6. Live Theater, Dayton area.
For theater lovers, options abound in the Dayton area and beyond. Downtown there is the renowned Schuster Center, modern and beautiful on the inside and out and hosts ballets, orchestras, and of course Broadway performances. I have seen operas, musicals, even violinists in the performance space and the theater does not disappoint. Most tickets aren’t cheap, but for select performances you can snag a $10 ticket in the upper balcony. Across the street is the older and more distinguished Victoria Theatre, offering classic movies for a few bucks on weekends in the summer, concerts, comedians, and various other productions. Half a block from the Victoria is the Loft Theatre, a more intimate space that presents often lesser known, but no less energetic and professional, plays and musicals. If you happen to be in town during “Can Night,” (the casts’ final dress rehearsal) you can get into a show for no more than the price of a few non-perishables. The Loft is the theater that is nearest and dearest to my heart. For something in the comedy department and a bit more informal, check out Mayhem and Mystery at the Spaghetti Warehouse Downtown for interactive murder mystery dinner theater (with whom yours truly enjoyed performing for several years). Tickets are $26 and include dinner, salad, bread and dessert. In Springboro you will find La Comedia dinner theater that presents “A taste of Broadway” for $55 or more and countless community theater companies where you can spend an entertaining and inexpensive — if less professional — performance.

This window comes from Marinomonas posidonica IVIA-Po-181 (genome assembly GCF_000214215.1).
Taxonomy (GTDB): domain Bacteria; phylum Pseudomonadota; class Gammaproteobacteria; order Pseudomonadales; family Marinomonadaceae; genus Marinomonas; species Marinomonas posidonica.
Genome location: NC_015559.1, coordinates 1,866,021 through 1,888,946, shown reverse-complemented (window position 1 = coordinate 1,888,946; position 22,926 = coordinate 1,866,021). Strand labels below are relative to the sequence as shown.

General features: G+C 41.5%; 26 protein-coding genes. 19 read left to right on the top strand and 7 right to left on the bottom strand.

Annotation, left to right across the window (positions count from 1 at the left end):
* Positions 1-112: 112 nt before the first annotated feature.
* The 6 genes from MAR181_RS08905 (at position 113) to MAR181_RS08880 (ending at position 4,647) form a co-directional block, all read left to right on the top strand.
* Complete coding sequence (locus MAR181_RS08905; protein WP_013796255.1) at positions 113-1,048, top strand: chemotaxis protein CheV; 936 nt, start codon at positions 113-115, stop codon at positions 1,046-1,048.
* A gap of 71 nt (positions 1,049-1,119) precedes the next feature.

7. National Museum of the US Air Force, Wright-Patterson Air Force Base, Dayton, OH.